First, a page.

1st Selectwoman Jen Tooker with an EMS Week proclamation. (From left): Police Chief Foti Koskinas, EMS crew chiefs Larry Kleinman and Rick Baumblatt, EMS deputy director Marc Hartog, EMS crew chief Eric Hebert, Deputy Police Chief/EMS director Sam Arciola.
After 2 online-only years, 2022’s “Booked for the Evening” with TV producer/ screenwriter/ author/CEO Shona Rhimes will be the most financially successful in the event’s 20 year history.
And anyone, anywhere can add to the fundraising.
Tickets for the virtual livestream (June 1, 8 p.m.). are still available. Click here to purchase, and for more information.
By day, it’s the Farmers’ Market. At night, it’s the Remarkable Theater.
On May 27, the Imperial Avenue parking lot — home to both — hosts a special film showing.
“Biggest Little Farm” — the award-winning 2018 documentary about the 8-year quest of a couple to trade city living for 200 acres of barren farmland (and a dream) — is set for May 27. Sustainable Westport co-sponsors the event.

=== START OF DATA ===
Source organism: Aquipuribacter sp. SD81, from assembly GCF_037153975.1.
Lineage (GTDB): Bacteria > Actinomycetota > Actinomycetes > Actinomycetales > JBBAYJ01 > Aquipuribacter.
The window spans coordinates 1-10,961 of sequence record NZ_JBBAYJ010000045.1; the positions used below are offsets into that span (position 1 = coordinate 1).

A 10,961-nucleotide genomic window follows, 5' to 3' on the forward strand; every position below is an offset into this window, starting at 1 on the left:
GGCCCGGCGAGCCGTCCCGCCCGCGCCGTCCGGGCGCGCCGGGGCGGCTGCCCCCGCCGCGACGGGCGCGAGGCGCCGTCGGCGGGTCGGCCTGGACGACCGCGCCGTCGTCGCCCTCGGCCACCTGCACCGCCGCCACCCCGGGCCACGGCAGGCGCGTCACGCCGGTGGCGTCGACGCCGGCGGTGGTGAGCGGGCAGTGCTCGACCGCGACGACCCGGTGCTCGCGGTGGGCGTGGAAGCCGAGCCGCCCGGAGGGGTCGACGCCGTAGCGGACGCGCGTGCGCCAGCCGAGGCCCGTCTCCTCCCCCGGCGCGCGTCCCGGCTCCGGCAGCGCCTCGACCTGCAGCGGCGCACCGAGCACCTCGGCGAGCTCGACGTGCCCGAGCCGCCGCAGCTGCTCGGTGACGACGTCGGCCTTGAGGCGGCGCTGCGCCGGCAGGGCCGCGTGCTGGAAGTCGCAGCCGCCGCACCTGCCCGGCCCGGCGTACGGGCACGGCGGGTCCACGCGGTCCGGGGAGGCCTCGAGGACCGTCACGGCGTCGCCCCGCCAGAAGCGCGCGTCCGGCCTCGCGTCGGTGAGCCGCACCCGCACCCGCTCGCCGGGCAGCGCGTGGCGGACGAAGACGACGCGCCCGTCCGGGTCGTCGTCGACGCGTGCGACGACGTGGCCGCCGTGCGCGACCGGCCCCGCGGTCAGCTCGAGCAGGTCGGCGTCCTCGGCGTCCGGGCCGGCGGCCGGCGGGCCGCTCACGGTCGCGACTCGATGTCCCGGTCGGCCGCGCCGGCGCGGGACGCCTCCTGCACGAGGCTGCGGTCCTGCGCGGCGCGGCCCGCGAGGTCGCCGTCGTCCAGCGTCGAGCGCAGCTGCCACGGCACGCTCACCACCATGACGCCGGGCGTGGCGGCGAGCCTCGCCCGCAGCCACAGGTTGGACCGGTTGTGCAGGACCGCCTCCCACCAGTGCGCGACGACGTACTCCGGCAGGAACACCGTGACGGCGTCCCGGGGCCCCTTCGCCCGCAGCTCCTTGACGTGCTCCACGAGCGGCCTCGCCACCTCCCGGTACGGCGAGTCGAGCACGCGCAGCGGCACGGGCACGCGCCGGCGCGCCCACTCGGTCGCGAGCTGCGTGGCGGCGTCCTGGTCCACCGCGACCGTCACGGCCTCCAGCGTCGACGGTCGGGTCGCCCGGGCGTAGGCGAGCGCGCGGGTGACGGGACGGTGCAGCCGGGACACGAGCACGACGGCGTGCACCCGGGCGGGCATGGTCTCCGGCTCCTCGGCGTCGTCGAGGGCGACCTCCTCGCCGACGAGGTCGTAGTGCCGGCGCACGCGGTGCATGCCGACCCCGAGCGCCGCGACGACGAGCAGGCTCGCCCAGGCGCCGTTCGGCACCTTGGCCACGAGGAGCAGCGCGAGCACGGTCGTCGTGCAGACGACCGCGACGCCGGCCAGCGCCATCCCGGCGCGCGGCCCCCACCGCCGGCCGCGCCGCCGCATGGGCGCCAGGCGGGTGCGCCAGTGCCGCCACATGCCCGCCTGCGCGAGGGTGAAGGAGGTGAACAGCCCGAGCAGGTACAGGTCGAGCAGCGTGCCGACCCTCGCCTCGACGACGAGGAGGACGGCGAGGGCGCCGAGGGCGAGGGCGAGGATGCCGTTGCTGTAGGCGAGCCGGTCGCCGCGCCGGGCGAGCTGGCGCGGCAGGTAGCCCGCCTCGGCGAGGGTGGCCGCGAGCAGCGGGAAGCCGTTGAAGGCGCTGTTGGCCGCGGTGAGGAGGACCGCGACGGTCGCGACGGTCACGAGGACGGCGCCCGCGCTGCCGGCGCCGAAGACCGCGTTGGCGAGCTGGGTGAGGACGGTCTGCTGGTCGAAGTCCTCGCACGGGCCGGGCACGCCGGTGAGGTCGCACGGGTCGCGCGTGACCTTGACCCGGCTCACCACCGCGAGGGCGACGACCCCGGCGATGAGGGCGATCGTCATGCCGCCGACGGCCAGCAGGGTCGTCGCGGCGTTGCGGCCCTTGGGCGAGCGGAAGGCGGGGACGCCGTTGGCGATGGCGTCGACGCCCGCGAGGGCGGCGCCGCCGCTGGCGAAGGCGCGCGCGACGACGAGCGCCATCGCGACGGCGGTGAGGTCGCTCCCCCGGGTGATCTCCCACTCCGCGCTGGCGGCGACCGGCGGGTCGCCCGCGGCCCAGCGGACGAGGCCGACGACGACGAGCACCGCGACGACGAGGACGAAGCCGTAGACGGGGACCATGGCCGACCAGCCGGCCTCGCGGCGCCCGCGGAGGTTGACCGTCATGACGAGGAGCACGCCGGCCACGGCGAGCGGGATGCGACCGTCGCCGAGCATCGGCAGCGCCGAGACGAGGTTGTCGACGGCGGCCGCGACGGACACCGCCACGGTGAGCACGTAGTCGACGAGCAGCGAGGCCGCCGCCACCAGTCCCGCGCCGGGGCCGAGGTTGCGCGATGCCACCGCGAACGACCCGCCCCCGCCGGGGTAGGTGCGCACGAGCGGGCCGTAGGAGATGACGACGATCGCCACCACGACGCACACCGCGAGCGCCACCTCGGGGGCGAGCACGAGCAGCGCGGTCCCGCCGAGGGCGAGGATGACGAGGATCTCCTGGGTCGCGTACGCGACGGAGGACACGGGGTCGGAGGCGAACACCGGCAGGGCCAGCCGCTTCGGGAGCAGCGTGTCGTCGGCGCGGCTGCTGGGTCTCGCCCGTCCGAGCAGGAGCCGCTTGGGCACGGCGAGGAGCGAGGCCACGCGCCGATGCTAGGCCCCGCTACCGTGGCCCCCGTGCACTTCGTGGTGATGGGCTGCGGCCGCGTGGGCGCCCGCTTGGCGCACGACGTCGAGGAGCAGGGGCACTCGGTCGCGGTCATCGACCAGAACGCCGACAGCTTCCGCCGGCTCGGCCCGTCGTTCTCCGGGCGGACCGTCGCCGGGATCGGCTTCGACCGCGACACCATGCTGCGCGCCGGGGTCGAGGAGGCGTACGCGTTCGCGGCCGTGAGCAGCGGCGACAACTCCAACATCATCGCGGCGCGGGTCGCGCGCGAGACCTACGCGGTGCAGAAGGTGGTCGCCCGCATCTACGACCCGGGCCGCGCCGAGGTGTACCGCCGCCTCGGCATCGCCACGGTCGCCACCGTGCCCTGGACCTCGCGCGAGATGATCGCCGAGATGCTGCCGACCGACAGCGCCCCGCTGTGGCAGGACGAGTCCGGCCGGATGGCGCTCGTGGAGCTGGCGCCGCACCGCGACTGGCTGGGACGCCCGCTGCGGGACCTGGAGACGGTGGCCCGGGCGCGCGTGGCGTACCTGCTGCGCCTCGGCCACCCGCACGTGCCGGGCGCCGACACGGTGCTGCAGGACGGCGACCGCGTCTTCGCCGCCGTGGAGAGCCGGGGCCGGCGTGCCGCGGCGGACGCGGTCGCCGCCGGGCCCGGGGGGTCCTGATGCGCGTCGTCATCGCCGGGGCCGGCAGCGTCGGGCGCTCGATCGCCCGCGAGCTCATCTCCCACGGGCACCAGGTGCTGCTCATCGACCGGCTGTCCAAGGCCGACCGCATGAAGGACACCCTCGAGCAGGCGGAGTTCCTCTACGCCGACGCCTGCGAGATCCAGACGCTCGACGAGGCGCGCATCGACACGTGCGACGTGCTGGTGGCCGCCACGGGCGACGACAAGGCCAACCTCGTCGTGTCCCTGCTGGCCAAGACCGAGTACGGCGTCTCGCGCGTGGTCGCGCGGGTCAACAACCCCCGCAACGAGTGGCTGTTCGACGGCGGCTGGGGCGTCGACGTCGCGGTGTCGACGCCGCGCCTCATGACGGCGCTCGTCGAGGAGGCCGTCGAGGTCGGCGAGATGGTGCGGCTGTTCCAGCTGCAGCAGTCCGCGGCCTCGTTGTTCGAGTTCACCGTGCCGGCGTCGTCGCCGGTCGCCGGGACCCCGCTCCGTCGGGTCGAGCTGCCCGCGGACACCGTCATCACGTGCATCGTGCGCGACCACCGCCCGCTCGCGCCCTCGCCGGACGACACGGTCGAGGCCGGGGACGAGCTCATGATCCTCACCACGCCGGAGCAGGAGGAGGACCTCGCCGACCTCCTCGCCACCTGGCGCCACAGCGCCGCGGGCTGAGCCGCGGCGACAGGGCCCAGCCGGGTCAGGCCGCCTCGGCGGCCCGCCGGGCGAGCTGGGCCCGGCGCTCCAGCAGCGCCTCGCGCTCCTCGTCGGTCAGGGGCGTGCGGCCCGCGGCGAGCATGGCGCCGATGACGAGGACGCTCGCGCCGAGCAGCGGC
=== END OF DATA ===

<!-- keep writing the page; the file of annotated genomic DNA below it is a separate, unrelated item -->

Tickets to this family-friendly event are $25 per vehicle. Tailgating (with food from the Market the day before?) starts at 6 p.m. The screening is at 8. Bees Knees — a popular WFM vendor — will selling their signature frozen pops.
The next Artists Collective of Westport pop-up show is May 26-29 (2 to 6 p.m. each day; the Westport Country Playhouse barn). There’s an opening reception May 25 (6 to 8 p.m.), and artists’ talks on Sunday, May 29 (4 p.m.).
Participating artists include some very familiar names: Peg Benison, Louise Cadoux, Jeanine Esposito, Jane Fleischner, Rebecca Fuchs, Holly Hawthorne, Katya Lebrija, Lynn Untermeyer Miller, Steve Parton, Nancy Reinker, Debbie Smith, Cindy Wagner and Lee Walther.
To learn more about this great Collective, click below.